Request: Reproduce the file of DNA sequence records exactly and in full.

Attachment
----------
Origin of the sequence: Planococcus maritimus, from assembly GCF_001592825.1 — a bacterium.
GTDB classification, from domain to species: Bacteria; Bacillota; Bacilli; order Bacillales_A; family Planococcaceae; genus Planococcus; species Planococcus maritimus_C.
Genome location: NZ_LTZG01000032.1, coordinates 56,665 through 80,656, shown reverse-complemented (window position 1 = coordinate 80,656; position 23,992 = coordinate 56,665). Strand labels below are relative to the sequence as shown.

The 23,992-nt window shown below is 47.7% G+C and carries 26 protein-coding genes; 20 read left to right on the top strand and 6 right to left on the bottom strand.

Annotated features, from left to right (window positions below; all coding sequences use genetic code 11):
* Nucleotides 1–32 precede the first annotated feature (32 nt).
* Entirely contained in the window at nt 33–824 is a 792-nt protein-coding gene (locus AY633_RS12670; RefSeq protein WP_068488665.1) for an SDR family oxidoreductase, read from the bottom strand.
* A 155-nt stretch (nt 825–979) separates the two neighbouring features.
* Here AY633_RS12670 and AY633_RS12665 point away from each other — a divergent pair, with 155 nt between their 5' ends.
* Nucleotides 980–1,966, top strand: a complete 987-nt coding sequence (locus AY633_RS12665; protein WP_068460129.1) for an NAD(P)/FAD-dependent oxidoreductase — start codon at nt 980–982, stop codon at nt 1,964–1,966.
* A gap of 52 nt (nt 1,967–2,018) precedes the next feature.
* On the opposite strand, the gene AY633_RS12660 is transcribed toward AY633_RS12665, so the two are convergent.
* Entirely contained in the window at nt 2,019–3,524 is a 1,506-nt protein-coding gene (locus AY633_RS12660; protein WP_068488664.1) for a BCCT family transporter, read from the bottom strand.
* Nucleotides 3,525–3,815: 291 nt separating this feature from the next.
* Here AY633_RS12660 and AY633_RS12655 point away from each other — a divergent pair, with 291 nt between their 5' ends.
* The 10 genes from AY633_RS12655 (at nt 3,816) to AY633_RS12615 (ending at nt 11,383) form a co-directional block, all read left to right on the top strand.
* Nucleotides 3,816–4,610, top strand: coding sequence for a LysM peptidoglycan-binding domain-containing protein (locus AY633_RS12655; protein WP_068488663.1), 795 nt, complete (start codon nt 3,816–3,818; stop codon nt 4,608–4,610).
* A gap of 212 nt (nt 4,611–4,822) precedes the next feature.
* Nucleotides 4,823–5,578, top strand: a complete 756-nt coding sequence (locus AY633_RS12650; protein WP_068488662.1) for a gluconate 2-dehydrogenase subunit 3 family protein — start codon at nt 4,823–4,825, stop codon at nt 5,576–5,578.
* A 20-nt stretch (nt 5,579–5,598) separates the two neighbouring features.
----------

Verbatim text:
Origin of the sequence: Planococcus maritimus, from assembly GCF_001592825.1 — a bacterium.
GTDB classification, from domain to species: Bacteria; Bacillota; Bacilli; order Bacillales_A; family Planococcaceae; genus Planococcus; species Planococcus maritimus_C.
Genome location: NZ_LTZG01000032.1, coordinates 56,665 through 80,656, shown reverse-complemented (window position 1 = coordinate 80,656; position 23,992 = coordinate 56,665). Strand labels below are relative to the sequence as shown.

The 23,992-nt window shown below is 47.7% G+C and carries 26 protein-coding genes; 20 read left to right on the top strand and 6 right to left on the bottom strand.

Annotated features, from left to right (window positions below; all coding sequences use genetic code 11):
* Nucleotides 1–32 precede the first annotated feature (32 nt).
* Entirely contained in the window at nt 33–824 is a 792-nt protein-coding gene (locus AY633_RS12670; RefSeq protein WP_068488665.1) for an SDR family oxidoreductase, read from the bottom strand.
* A 155-nt stretch (nt 825–979) separates the two neighbouring features.
* Here AY633_RS12670 and AY633_RS12665 point away from each other — a divergent pair, with 155 nt between their 5' ends.
* Nucleotides 980–1,966, top strand: a complete 987-nt coding sequence (locus AY633_RS12665; protein WP_068460129.1) for an NAD(P)/FAD-dependent oxidoreductase — start codon at nt 980–982, stop codon at nt 1,964–1,966.
* A gap of 52 nt (nt 1,967–2,018) precedes the next feature.
* On the opposite strand, the gene AY633_RS12660 is transcribed toward AY633_RS12665, so the two are convergent.
* Entirely contained in the window at nt 2,019–3,524 is a 1,506-nt protein-coding gene (locus AY633_RS12660; protein WP_068488664.1) for a BCCT family transporter, read from the bottom strand.
* Nucleotides 3,525–3,815: 291 nt separating this feature from the next.
* Here AY633_RS12660 and AY633_RS12655 point away from each other — a divergent pair, with 291 nt between their 5' ends.
* The 10 genes from AY633_RS12655 (at nt 3,816) to AY633_RS12615 (ending at nt 11,383) form a co-directional block, all read left to right on the top strand.
* Nucleotides 3,816–4,610, top strand: coding sequence for a LysM peptidoglycan-binding domain-containing protein (locus AY633_RS12655; protein WP_068488663.1), 795 nt, complete (start codon nt 3,816–3,818; stop codon nt 4,608–4,610).
* A gap of 212 nt (nt 4,611–4,822) precedes the next feature.
* Nucleotides 4,823–5,578, top strand: a complete 756-nt coding sequence (locus AY633_RS12650; protein WP_068488662.1) for a gluconate 2-dehydrogenase subunit 3 family protein — start codon at nt 4,823–4,825, stop codon at nt 5,576–5,578.
* A 20-nt stretch (nt 5,579–5,598) separates the two neighbouring features.